This is what I am going to do. Mr. Lashley, you are the fourth lawyer. I am not going to relieve you. Mr. Culbertson will be trying this case or handling this case himself, pro se. You will be standby counsel to assist him should he need assistance but anything else he will do himself. I am not in the business of providing free lawyers to defendant at his particular whim.

When Culbertson protested that he did not want to proceed pro se and that he “need [ed] help”, the District Court responded that he was “on [his] own’, but also told him, “If you need help and you want to call Mr. Lashley, you are free to do so”. Culbertson later filed a pro se “Motion for Appointment of Counsel,” in which he asserted that each of his lawyers has been unfit and that he was incapable of representing himself. The District Court denied the motion. The court observed that Culbertson was set to proceed pro se at trial, and sought to clarify Lashley’s role as “standby counsel”.

Culbertson responded, “I don’t want to go pro se. I don’t want Mr. Lashley because he’s not doing anything for me”, and “I’m asking the court for a lawyer”. The District Court Confirmed that Lashley would serve as standby counsel at trail if Culbertson wished, but that Culbertson was otherwise “on [his] own”. Again, Culbertson protested that he did not want to proceed pro se because he did not “know how to do a trail from beginning to end”.

On January 21, 2009, the District Court held another conference, which culminated in Culbertson’s guilty plea. The District Court briefly adjourned the conference to permit Culbertson, Lashley, and the Government to continue discussing a possible disposition. When the parties returned, Lashley stated that Culbertson wished to plea guilty to all the counts against him in the superseding indictment, although no formal plea agreement had been reached and the Government had not delivered a letter pursuant to United States v. Pimentel, 932 F.2d 1029 )2d Cir. 1991).

Before proceeding with the plea, the Government confirmed that Culbertson had reserved his rights to an evidentiary hearing regarding drug quantity. The Government then proffered that his proof against Culbertson consisted principally of an audio recording of Culbertson speaking by phone with Lancaster about importing the drugs in her suitcase, which included over one hundred grams of heroin and over five kilograms of cocaine. Culbertson allocated that he had recruited Lancaster to bring narcotics into the United States from Trinidad. After the allocution, the District Court asked Culbertson whether he knew that Lancaster was “coming into this country with narcotics”, and Culbertson responded, “Yes. We made an agreement for three kilos of cocaine”.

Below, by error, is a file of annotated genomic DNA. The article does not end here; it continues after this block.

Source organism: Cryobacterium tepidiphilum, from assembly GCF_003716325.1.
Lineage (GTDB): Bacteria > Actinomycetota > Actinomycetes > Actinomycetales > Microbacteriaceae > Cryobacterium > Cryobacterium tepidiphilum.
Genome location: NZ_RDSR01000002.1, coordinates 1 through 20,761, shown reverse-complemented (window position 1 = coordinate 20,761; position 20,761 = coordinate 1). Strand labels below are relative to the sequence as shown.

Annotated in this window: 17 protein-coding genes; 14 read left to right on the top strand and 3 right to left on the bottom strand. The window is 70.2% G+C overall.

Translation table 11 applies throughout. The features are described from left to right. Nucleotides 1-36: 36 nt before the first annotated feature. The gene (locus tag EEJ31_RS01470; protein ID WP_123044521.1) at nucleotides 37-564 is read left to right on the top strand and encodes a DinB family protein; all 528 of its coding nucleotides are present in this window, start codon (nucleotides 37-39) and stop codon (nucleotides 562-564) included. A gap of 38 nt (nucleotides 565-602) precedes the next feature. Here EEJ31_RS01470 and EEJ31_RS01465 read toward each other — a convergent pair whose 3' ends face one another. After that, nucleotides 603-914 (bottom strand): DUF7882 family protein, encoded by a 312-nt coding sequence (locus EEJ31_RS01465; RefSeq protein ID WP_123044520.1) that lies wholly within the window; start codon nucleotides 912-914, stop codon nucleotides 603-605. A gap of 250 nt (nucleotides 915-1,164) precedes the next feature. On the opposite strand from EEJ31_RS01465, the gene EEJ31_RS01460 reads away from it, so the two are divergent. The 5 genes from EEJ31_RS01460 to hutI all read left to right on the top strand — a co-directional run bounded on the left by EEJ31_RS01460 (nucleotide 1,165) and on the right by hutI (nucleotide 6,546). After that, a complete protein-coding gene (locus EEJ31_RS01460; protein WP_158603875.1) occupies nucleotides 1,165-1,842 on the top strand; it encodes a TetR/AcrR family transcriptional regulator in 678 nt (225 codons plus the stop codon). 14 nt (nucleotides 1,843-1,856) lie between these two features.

After describing the charges against Culbertson without further mentioning drug quantity or advising Culbertson of the elements of each charge, the District Court accepted Culbertson’s plea. Prior to his plea, Culbertson had requested a Fatico hearing to determine the amount of cocaine for which he was responsible. After the plea, the Government responded that, for sentencing purpose, it would rely solely on the five-kilogram minimum weight necessary to trigger the ten-year mandatory minimum sentence, rendering a Fatico hearing unnecessary. “The District Court denied the request for a Fatico hearing as “moot in light of the government’s response”.

Before sentencing, Culbertson filed a pro se motion to withdraw his guilty plea, arguing, amongst other things, that he had entered the plea under pressure and that he had been unconstitutionally denied the assistance of counsel during his plea proceeding. Culbertson also filed a pro se motion requesting that the District Court impose a sentence below the ten-year statutory minimum because he was responsible for only three, not five kilograms of cocaine. Under the Controlled Substances Act, a plea to three kilograms of cocaine would have triggered only five-year mandatory minimum sentence. At Culbertson’s sentencing, the District Court accepted the presentence report’s calculation that Culbertson’s Guidelines range was 57 to 71 months. However, having determined that Culbertson was subject to a ten-year mandatory minimum sentence because his offense involved at least five kilograms of cocaine, the court concluded that it was without authority to impose a lesser sentence.